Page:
The Islamic View of the Afterlife

Photo 53562879 / Heaven © Krischam | Dreamstime.com

By Kathy Keary

Part 20. The full series is here: The Contemplative Spirit of Islam.

As we conclude our series on Islamic spirituality, we turn our focus to the afterlife, a mystery that we often ponder when a loved one has died or when we find ourselves in a life-threatening situation. I refer you to my previous article pertaining to a tender dream I recently experienced about a dear friend’s death that included comforting insights into the hereafter. Glowing Among Us: My experience of the visible and invisible – Precious Blood Renewal Center (pbrenewalcenter.org)

Burying the deceased immediately upon death is the customary practice of Islam. The Qur’ān explains that the soul is warmly received by God and then placed in quiescence known as Barzakh to await the Day of Resurrection.

The end of the world is known as the Day of Judgement or the Day of Gathering. Prior to this day, chaos and injustice will rule the world. It is believed that Jesus will return to earth followed by Mahdi, a descendant of Muhammad. Both figures will bring justice and equity to the land. The world will then experience a series of cataclysmic events described in the Qur’ān as “when the heaven is split open, stars are scattered, seas swarm over and tombs are overthrown” (82:1-4) (Out of Darkness, 104).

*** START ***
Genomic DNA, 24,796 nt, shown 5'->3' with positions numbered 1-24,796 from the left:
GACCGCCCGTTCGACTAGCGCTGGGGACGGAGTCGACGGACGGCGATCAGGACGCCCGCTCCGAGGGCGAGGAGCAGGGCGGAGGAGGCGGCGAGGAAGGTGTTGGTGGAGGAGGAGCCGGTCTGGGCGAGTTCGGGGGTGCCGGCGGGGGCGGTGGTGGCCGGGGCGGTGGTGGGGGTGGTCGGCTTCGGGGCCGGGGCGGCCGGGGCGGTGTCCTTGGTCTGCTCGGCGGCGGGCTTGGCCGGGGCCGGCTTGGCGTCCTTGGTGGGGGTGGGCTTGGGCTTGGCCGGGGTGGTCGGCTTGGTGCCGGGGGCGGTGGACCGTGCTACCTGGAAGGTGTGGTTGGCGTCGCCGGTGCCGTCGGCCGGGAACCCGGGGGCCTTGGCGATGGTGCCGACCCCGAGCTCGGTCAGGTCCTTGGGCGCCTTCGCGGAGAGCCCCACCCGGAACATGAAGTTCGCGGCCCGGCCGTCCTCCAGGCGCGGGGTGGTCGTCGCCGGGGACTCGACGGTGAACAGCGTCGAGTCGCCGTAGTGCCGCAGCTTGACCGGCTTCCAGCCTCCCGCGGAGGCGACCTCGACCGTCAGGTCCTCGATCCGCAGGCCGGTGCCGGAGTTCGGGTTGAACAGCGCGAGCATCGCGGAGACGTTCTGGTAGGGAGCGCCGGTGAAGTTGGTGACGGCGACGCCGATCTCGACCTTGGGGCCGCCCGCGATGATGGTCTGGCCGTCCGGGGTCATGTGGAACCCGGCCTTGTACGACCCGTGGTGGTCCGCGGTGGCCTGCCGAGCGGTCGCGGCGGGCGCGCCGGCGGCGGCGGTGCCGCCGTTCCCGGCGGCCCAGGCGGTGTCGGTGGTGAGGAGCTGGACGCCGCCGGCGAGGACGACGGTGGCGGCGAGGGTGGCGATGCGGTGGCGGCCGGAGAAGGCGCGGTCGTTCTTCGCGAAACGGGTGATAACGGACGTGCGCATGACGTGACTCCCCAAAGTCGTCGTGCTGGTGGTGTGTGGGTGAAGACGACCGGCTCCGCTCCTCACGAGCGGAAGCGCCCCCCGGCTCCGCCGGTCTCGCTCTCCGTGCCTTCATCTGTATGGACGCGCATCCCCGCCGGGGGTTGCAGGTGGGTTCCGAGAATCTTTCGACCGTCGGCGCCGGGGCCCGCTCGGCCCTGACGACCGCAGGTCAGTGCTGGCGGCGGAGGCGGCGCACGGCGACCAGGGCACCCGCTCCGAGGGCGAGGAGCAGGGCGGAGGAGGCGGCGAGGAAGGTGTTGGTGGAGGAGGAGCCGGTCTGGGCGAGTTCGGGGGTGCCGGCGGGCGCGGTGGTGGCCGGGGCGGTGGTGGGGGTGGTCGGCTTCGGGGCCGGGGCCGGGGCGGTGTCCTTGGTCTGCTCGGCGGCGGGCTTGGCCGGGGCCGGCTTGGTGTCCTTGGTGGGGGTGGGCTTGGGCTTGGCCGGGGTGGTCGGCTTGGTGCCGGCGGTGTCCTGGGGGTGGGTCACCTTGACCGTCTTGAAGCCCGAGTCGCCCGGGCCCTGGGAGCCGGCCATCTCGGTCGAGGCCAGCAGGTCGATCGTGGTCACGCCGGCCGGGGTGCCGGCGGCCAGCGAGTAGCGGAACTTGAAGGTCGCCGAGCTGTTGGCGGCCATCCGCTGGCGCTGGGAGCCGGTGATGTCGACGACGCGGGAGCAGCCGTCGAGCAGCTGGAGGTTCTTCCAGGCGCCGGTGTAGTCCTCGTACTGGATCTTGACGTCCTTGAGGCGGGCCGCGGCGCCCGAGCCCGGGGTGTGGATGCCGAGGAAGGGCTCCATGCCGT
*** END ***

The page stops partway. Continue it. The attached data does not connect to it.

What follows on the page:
The Day of Resurrection and Judgement follows. All will rise from their graves and appear before the angels and the Divine Judge to be held accountable for their deeds and misdeeds. Jamal Rahman describes this occurrence as a time when “what is in people’s hearts will be brought to Light and every part of the body will testify even against itself” (Out of Darkness, 105). Of importance that day will be the way we lived, how we used our knowledge, how we acquired and spent our money, and the care we took of our body (Gems, 207).

The Qur’ān repeatedly assures that “God does not wrong anyone as much as an atom’s weight “ (4:124), and “whoever brings a good deed shall have ten the like of it” (6:160). Evil deeds will be punished according to the severity of the transgression and no more.

Heart wrenching indeed, the Qur’ān highlights one particular transgression as the epitome of evil – the burying at birth of unwanted baby girls, a practice of pre-Islamic Arabia. Rahman asserts: “In view of the reality that many women still are “buried alive” metaphorically, it seems significant that of all the evils that could be singled out for punishment, the crime against female infants is the one that was deemed appropriate for revelation in the Qur’ān” (Out of Darkness, 105).

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Some will enter heaven and others hell at the conclusion of Judgement Day. The Qur’ān describes heaven as a place with charming palaces and breathtaking gardens nourished by flowing rivers. In contrast, the Qur’ān describes hell as a dreadful place with frightening images (Out of Darkness, 105, 106). The Qur’ān reveals that the righteous “will be in bliss” and the evil “will be in Fire” (Gems, 207). It is widely believed that metaphorical language is used in the Qur’ān to describe heaven and hell using words and images that we can comprehend. (Out of Darkness, 106, 107).